Current LiteratureThe Illustrated London News, vol. 43, no. 1228, p. 432.
October 31, 1863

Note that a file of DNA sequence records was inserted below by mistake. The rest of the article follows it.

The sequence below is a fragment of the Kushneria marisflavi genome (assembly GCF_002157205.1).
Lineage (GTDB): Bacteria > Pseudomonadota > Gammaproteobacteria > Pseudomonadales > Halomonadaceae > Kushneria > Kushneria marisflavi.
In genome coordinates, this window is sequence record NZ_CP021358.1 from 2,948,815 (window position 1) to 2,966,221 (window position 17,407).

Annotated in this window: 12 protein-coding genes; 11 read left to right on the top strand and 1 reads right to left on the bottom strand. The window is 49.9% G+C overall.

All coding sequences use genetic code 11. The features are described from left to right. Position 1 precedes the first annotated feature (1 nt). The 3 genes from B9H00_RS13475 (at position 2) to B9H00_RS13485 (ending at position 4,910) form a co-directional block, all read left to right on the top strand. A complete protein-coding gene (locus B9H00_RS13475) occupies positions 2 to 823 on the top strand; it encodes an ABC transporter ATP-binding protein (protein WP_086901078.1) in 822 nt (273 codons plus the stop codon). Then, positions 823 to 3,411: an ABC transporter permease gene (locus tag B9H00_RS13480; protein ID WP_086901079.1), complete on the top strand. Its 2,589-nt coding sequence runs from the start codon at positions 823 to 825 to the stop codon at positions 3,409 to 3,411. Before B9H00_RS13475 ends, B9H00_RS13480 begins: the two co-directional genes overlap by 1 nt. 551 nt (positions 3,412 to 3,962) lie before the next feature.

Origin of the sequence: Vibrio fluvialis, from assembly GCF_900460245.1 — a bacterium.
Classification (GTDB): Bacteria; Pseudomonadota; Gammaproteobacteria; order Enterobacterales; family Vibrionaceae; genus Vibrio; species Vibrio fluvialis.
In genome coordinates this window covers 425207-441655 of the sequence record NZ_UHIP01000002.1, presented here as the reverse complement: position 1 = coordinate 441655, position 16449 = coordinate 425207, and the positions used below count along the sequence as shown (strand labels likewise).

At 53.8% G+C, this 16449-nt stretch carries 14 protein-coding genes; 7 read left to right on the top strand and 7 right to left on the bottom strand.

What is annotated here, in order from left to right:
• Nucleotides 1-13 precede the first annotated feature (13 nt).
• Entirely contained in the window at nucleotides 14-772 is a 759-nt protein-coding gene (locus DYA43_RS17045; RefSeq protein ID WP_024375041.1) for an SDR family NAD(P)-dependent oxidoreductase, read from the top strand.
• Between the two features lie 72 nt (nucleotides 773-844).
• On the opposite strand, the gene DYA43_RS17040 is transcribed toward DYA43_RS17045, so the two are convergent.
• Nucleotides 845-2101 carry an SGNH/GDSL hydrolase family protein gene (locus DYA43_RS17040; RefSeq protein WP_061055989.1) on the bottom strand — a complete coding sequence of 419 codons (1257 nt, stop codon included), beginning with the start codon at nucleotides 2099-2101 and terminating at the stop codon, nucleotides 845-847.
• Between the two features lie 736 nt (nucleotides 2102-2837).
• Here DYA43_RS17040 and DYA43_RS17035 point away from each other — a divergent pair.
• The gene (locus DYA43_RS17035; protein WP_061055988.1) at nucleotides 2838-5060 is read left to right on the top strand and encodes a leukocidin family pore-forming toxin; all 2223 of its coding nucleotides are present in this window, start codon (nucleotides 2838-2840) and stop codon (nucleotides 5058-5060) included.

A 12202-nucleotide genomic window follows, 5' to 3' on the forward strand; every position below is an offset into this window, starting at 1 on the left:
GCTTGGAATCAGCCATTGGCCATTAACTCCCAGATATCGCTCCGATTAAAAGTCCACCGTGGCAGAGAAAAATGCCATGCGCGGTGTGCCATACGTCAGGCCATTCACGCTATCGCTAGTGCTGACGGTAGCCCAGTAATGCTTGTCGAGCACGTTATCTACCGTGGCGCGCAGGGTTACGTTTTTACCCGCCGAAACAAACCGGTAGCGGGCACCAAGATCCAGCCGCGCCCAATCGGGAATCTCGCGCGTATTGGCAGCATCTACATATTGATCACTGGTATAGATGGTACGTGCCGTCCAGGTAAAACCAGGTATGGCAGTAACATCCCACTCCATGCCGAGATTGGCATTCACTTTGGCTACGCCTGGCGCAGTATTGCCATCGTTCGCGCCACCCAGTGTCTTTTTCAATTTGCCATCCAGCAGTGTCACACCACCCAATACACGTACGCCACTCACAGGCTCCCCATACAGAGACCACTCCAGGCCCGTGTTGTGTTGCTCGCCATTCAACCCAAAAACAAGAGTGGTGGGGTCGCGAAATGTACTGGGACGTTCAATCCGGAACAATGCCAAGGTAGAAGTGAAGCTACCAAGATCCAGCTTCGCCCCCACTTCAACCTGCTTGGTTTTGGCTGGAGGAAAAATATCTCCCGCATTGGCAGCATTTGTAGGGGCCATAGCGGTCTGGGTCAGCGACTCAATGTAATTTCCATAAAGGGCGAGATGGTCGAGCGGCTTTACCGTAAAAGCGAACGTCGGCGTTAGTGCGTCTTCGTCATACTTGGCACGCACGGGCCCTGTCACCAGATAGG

Battle-Fields of the South. By (T. E. C.) an English Combatant in the Southern Army. (2 vols. Smith, Elder, and Co.) T. E. C. had been for a long time resident in America when the election of Abraham Lincoln to the Presidency was received with a growl of dissent in the Southern States, when the patriotism or treachery of Floyd sent arms southward for the conflict which he knew was impending, when the connivance or vacillation of Buchanan made confusion worse confounded, and when at length the bombardment of Fort Sumter proclaimed to the universe in iron tones that a great people was divided against itself, that the hour predicted by Jefferson was come, and that civil war had crossed the Atlantic to find a new amphitheatre in the New World. Then came the sneers of newspaper-writers at the two thousand shots expended against Fort Sumter, at the two days or parts of two days spent in reducing it, and at the bloodlessness of the affair, only four men having been killed, and that by the bursting of one of Major Anderson's own guns as he was performing the ceremony of saluting his flag; but soon the thoughtless mockery was changed to real or simulated horror at the carnage, which seemed to increase with every bloody field from Bull Run to Chicamauga. T. E. C., however, brings down his account no later than the battle of Fredericksburg, when Burnside found himself so unequal a match for Lee, and when the Federal troops, after repeated assaults upon positions which T. E. C. pronounces unassailable, had to take advantage of the darkness and rain of a dreary December night to make good their retreat across the river. T. E. C.'s heart is evidently in the cause, and though, to use his own expression, he had "all to lose and nought to gain in opposing the tyranny of Federal rule," he embraced the Southern cause from the very first with an enthusiasm which would have done credit to a scion of one of the "first families of South Carolina." He declares himself that "the impulse by which he was prompted in bearing arms for the Southern cause was simply that inherent love of liberty which animates every English heart," but he writes with a virulence of feeling which would scarcely be greater were the difference between himself and the Yankees social and religious instead of national and political; indeed, he could not hate them more than he (apparently) does had they once been his best friends. He says that General Scott considered lying an element in strategy, and accounts for the "bouncers" of Major-General Pope and others on the ground that they imitated the "old hero." Of M'Clellan, whom no less an authority than General Lee pronounced to be the best officer the Federals had, he asserts that the "young Napoleon" at the commencement of the war offered his services to the South and asked to command a division, but "was answered that, if his heart was in the cause let him join the ranks, like Longstreet and others, and fight his way up to that position." He says, moreover, "I have frequently heard distinguished Southern leaders speak of M'Clellan in the highest terms of compliment. His successful retreat through the Chickahominy swamp is considered by officers to be equal to the best deeds on military record;" but he does not himself speak in very high terms of "little Mac," representing him as but little inferior in power of imagination, exaggeration, minification, and downright leasing to the unsurpassable General Pope. T. E. C. served first as a private, and eventually as Lieutenant of Artillery on the field staff, and, in the latter position, had no doubt more opportunity than in the former of observing the tactics and movements of the officers in command; but, as privates and subalterns have usually about as intimate an acquaintance with the plans and operations of commanders of armies or divisions as pawns and knights on the chessboard have of the intentions and movements of those who place them on their particular squares, there is, perhaps, not much more to be learnt, in a scientific point of view, from his volumes than from the accounts which have already appeared in the newspapers. Besides, as he was with the army of Virginia, and the South fought battles elsewhere, he, not having the gift of ubiquity, is forced to rely for events of which he was not an eye-witness upon letters from friends and announcements in newspapers. It is, of course, those parts of his volumes which tend to show the spirit which animates regiments and companies, masters and slaves, officers and privates, and which treat of camp gossip and of the qualities and personal appearance of now world-known Generals, on which he is most likely to be well informed, and which are most entertaining. It is a matter of regret that his narrative does not come down to the date of the enlistment into the Federal army of black troops, the reported flocking to the Federal lines of escaped slaves, and the asserted bravery of the coloured regiments under fire and in the face of white men; for he leads you to suppose that such things could hardly be.